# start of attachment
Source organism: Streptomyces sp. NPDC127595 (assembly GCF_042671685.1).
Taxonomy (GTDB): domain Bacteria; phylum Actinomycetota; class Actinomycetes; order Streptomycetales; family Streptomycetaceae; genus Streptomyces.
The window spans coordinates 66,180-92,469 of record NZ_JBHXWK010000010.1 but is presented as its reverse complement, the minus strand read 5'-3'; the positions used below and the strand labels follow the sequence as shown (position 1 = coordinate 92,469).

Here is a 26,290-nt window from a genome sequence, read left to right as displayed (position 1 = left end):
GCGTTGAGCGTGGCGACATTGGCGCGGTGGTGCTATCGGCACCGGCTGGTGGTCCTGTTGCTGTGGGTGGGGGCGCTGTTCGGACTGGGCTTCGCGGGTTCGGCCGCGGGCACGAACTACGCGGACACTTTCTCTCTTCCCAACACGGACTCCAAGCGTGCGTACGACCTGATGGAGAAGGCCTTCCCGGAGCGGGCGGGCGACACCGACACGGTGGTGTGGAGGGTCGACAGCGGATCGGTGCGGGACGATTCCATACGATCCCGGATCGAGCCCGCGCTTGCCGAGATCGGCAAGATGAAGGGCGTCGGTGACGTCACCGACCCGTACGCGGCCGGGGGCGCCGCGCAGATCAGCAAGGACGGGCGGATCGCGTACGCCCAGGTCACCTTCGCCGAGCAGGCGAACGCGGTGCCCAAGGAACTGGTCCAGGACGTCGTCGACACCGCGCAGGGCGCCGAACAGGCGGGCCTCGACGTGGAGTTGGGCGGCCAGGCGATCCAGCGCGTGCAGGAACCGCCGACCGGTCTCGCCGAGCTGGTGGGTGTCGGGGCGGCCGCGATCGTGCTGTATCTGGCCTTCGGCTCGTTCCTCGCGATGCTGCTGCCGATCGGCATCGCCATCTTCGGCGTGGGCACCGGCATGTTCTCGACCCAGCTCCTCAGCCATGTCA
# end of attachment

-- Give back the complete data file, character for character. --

Source organism: Streptomyces sp. NPDC127595 (assembly GCF_042671685.1).
Taxonomy (GTDB): domain Bacteria; phylum Actinomycetota; class Actinomycetes; order Streptomycetales; family Streptomycetaceae; genus Streptomyces.
The window spans coordinates 66,180-92,469 of record NZ_JBHXWK010000010.1 but is presented as its reverse complement, the minus strand read 5'-3'; the positions used below and the strand labels follow the sequence as shown (position 1 = coordinate 92,469).

Here is a 26,290-nt window from a genome sequence, read left to right as displayed (position 1 = left end):
GCGTTGAGCGTGGCGACATTGGCGCGGTGGTGCTATCGGCACCGGCTGGTGGTCCTGTTGCTGTGGGTGGGGGCGCTGTTCGGACTGGGCTTCGCGGGTTCGGCCGCGGGCACGAACTACGCGGACACTTTCTCTCTTCCCAACACGGACTCCAAGCGTGCGTACGACCTGATGGAGAAGGCCTTCCCGGAGCGGGCGGGCGACACCGACACGGTGGTGTGGAGGGTCGACAGCGGATCGGTGCGGGACGATTCCATACGATCCCGGATCGAGCCCGCGCTTGCCGAGATCGGCAAGATGAAGGGCGTCGGTGACGTCACCGACCCGTACGCGGCCGGGGGCGCCGCGCAGATCAGCAAGGACGGGCGGATCGCGTACGCCCAGGTCACCTTCGCCGAGCAGGCGAACGCGGTGCCCAAGGAACTGGTCCAGGACGTCGTCGACACCGCGCAGGGCGCCGAACAGGCGGGCCTCGACGTGGAGTTGGGCGGCCAGGCGATCCAGCGCGTGCAGGAACCGCCGACCGGTCTCGCCGAGCTGGTGGGTGTCGGGGCGGCCGCGATCGTGCTGTATCTGGCCTTCGGCTCGTTCCTCGCGATGCTGCTGCCGATCGGCATCGCCATCTTCGGCGTGGGCACCGGCATGTTCTCGACCCAGCTCCTCAGCCATGTCA